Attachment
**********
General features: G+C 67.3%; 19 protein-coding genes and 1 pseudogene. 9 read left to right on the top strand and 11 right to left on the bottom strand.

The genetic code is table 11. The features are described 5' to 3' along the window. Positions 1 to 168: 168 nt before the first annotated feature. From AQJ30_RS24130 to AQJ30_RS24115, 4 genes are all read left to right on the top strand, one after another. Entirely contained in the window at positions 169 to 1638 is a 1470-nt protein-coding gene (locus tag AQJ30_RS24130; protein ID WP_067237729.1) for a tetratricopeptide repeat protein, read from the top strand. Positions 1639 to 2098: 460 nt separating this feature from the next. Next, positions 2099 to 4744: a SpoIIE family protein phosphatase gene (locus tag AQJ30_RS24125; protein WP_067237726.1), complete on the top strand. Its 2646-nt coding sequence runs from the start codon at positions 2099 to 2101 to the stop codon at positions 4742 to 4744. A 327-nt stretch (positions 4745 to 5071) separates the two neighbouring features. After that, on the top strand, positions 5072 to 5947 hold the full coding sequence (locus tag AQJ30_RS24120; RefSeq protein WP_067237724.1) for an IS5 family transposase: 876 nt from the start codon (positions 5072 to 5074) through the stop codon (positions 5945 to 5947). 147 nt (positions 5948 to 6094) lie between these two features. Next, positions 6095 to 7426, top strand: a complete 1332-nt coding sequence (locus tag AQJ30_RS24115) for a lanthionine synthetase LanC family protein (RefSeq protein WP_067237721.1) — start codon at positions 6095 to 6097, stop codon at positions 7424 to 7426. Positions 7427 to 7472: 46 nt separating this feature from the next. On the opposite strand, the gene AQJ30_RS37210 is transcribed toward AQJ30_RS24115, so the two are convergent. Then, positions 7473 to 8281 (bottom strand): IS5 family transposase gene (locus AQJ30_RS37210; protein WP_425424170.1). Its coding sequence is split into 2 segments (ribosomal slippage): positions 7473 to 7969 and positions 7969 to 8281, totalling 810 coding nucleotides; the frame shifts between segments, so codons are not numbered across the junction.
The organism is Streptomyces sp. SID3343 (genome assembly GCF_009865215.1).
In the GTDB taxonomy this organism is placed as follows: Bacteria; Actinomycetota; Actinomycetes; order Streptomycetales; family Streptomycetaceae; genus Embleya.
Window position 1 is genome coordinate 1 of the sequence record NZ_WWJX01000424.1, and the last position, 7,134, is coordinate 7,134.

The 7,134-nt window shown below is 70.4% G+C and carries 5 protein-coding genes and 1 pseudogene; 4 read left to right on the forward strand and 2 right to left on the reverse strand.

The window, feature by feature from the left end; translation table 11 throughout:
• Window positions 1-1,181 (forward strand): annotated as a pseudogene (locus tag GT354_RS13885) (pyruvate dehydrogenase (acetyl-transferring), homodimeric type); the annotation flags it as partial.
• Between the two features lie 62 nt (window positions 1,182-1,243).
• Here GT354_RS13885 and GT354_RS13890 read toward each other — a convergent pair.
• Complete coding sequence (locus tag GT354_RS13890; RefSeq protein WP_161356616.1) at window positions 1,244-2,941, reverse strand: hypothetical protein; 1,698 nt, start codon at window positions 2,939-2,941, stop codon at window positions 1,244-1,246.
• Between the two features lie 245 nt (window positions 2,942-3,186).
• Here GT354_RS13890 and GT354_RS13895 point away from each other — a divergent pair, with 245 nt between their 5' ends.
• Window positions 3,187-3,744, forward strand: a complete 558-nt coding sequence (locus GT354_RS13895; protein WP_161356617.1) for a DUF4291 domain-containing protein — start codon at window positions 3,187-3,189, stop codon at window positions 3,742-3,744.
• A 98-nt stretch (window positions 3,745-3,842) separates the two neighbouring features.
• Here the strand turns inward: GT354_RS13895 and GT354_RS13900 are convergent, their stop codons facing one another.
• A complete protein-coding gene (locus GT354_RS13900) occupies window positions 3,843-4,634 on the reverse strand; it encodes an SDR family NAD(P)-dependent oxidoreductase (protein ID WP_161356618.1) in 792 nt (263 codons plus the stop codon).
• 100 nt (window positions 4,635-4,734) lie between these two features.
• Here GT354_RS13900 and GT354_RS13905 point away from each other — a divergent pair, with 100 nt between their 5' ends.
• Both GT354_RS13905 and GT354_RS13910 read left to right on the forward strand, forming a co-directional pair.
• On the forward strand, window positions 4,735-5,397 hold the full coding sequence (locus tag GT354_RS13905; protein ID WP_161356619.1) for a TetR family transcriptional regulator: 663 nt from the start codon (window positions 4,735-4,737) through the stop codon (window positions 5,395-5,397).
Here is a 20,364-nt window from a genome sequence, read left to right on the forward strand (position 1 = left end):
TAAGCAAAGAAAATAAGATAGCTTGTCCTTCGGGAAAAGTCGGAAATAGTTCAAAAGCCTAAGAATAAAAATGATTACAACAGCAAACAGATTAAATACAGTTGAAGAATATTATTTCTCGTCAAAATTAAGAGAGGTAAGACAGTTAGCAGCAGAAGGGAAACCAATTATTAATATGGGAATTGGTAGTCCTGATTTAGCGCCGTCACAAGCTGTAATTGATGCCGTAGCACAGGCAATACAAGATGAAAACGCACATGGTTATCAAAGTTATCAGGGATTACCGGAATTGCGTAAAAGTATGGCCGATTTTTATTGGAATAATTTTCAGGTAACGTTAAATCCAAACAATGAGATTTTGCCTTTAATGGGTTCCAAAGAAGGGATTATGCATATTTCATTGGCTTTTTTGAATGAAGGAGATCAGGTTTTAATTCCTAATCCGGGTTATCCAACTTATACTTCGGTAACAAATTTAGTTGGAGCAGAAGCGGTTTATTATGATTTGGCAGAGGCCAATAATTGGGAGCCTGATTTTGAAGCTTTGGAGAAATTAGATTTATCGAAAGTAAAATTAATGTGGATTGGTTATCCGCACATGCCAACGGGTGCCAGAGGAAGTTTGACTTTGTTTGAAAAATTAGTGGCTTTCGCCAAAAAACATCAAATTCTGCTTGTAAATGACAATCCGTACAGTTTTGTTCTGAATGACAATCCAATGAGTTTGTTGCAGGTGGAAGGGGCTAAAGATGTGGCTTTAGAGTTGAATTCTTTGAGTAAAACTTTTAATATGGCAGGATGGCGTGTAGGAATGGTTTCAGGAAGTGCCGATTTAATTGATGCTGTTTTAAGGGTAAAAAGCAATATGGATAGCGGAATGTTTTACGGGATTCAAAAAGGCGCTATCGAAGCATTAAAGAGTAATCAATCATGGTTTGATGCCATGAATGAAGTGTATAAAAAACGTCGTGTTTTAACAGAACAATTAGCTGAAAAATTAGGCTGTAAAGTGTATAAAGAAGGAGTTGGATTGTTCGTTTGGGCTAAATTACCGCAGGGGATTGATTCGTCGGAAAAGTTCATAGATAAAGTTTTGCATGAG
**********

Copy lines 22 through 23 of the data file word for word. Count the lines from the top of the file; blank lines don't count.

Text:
Here is a 20,364-nt window from a genome sequence, read left to right on the forward strand (position 1 = left end):
TAAGCAAAGAAAATAAGATAGCTTGTCCTTCGGGAAAAGTCGGAAATAGTTCAAAAGCCTAAGAATAAAAATGATTACAACAGCAAACAGATTAAATACAGTTGAAGAATATTATTTCTCGTCAAAATTAAGAGAGGTAAGACAGTTAGCAGCAGAAGGGAAACCAATTATTAATATGGGAATTGGTAGTCCTGATTTAGCGCCGTCACAAGCTGTAATTGATGCCGTAGCACAGGCAATACAAGATGAAAACGCACATGGTTATCAAAGTTATCAGGGATTACCGGAATTGCGTAAAAGTATGGCCGATTTTTATTGGAATAATTTTCAGGTAACGTTAAATCCAAACAATGAGATTTTGCCTTTAATGGGTTCCAAAGAAGGGATTATGCATATTTCATTGGCTTTTTTGAATGAAGGAGATCAGGTTTTAATTCCTAATCCGGGTTATCCAACTTATACTTCGGTAACAAATTTAGTTGGAGCAGAAGCGGTTTATTATGATTTGGCAGAGGCCAATAATTGGGAGCCTGATTTTGAAGCTTTGGAGAAATTAGATTTATCGAAAGTAAAATTAATGTGGATTGGTTATCCGCACATGCCAACGGGTGCCAGAGGAAGTTTGACTTTGTTTGAAAAATTAGTGGCTTTCGCCAAAAAACATCAAATTCTGCTTGTAAATGACAATCCGTACAGTTTTGTTCTGAATGACAATCCAATGAGTTTGTTGCAGGTGGAAGGGGCTAAAGATGTGGCTTTAGAGTTGAATTCTTTGAGTAAAACTTTTAATATGGCAGGATGGCGTGTAGGAATGGTTTCAGGAAGTGCCGATTTAATTGATGCTGTTTTAAGGGTAAAAAGCAATATGGATAGCGGAATGTTTTACGGGATTCAAAAAGGCGCTATCGAAGCATTAAAGAGTAATCAATCATGGTTTGATGCCATGAATGAAGTGTATAAAAAACGTCGTGTTTTAACAGAACAATTAGCTGAAAAATTAGGCTGTAAAGTGTATAAAGAAGGAGTTGGATTGTTCGTTTGGGCTAAATTACCGCAGGGGATTGATTCGTCGGAAAAGTTCATAGATAAAGTTTTGCATGAG